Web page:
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Why China’s Corruption Fight May Finally Be For Real
Summary:Since last month’s 18th Party Congress, cascades of officials have been put under investigation for corruption. In the past, anti-corruption cases were chosen strategically to serve as weapons in inter-factional fights or to preserve the Party’s image. This time however, the public is getting involved and the government is tacitly encouraging it.

Why The Fight Against Corruption In China May Finally Be For Real

Shanghai by night - (HeyltsWilliam)

By Chen Jieren  (
December 9, 2012

Translated by Laura Lin
Original article: [Chinese]

Since the end of last month's 18th National Congress, the country seems to have witnessed a nationwide wave of corruption investigations against the rich and powerful. First several high-ranking officials from Guangzhou were dismissed from their posts. Then it was Li Chungcheng, the deputy party secretary of Sichuan Province that had just been elected as an alternate member of Party's Central Committee, who was put under investigation. Two other cases soon followed. 

This succession of cases has dazzled the public, astonished officialdom and aroused attention from abroad. Public opinion generally sees this as an indication that the spirit of the 18th Congress is taking hold. Individual authorities are following up on the instructions and requirements for anti-corruption work laid down by Xi Jinping, the newly elected general secretary of the Communist Party.

While Chinese officials have themselves set off an upsurge of anti-corruption actions, the Chinese public has also started discussing calls to set up a system for curbing corruption. They are listening in particular to the advice of several influential intellectuals who are calling for the establishment of a fixed system for preventing corruption.

I am confident that the public demands, after years of being ignored, will now finally enter the “discernment” of the decision makers in Beijing. Why the change in attitude? And what actions will be taken?

In the past, many of China’s anti-corruption actions were only vigorous in appearance. Rather than actually aiming to curb corruption, they were the tools of political struggles and attacks between officialdom’s internal cliques. Such anti-corruption convinces neither the corrupt officials nor the people.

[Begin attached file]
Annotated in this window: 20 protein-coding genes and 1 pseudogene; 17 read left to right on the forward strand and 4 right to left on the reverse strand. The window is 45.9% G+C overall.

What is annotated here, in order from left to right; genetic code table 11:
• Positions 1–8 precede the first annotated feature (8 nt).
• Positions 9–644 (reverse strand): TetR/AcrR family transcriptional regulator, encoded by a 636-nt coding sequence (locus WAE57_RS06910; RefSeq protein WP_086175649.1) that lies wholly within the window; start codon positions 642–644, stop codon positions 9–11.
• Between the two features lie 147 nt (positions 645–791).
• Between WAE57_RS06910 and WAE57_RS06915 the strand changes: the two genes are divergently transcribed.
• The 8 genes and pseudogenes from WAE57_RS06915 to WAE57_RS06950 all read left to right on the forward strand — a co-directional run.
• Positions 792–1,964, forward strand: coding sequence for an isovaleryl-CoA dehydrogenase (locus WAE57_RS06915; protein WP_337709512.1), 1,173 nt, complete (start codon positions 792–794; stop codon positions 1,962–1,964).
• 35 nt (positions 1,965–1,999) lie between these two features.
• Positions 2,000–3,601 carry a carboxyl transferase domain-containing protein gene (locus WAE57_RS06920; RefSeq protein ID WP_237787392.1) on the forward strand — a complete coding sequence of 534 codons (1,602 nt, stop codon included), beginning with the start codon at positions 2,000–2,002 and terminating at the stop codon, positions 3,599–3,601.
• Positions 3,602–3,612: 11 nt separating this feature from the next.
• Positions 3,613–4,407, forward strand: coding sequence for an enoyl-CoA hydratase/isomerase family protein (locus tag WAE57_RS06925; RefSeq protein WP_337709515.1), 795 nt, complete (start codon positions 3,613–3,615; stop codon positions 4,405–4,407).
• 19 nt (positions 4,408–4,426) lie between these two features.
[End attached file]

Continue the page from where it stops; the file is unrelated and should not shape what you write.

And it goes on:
An even more important point is that anti-corruption, which begins as a purely legal issue, is always bound to wind up as a political one. Whether or not to arrest a corrupt official, when to arrest him, exactly who is to be arrested and who is not, as well as whether the case is to be publicized; these all become important factors for political consideration.

What decision makers are most worried about is that too much exposure of corrupt officials may affect their image and shake the pattern of some sort of balance in the party.

There are in fact two very sensitive features in this wave of anti-corruption. First, the Party's Central Committee had only just elected its members when one of them was immediately put under investigation, which was unimaginable before. Within their conformist thinking, the party cadres would have seen it as scandalous to risk damaging the party’s image.

Second, the Shanxi deputy-director was removed from his office just because his son was guilty of drunk driving and had made trouble. The police have always been one of the most important tools for safeguarding the Party's rule. Normally, policy makers are particularly tolerant towards them; especially when it concerns high-ranking police officers. But this time that unwritten pact was broken.

In addition, the Chinese government has begun to show some positive interaction between authority and public opinion. Take the exposure of Lei Zhengfu’s sex video as an example. The Communist Party has demonstrated trust, tolerance and even dependence on public opinion. Were it to have happened in the past, the usual practice would have been to first block the expression of public opinion, and then try to refute the rumors. 

Not only has the government tolerated the internet buzz and listened to the people, but also has responded in a timely fashion with an investigation. Several websites that had been banned have now been quietly restored. 

Obviously, this round of anti-corruption action has won praise for China’s new leaders. At the beginning of the new phase of leadership, it was important to mobilize the propaganda machine and present a good image. Corruption that discredits the Party is not to be tolerated. Leaders have realized that not only will exposing their colleagues' ugliness not damage their own image, but it also gives people an honest and pragmatic impression of the Party.

Chinese leaders have realized that, although anti-corruption work is closely related to politics, it’s a matter of rules rather than political skill. If the anti-corruption work follows the political thinking of the past, not only will the sacked officials and the public be unconvinced, but those who remain in their positions will be left snickering. Only when the rule of law is the only anti-corruption benchmark will fair results and convincing social effects be achieved.

In practice the attack on corruption needs to follow only two principles: the facts and the system. Various oversight mechanisms should be fully mobilized - in particular public opinion and public supervision. Only if the door to fight corruption is kept truly open can the hidden corrupt be exposed, which becomes a standing deterrent for others.

News in English via World Crunch (link)


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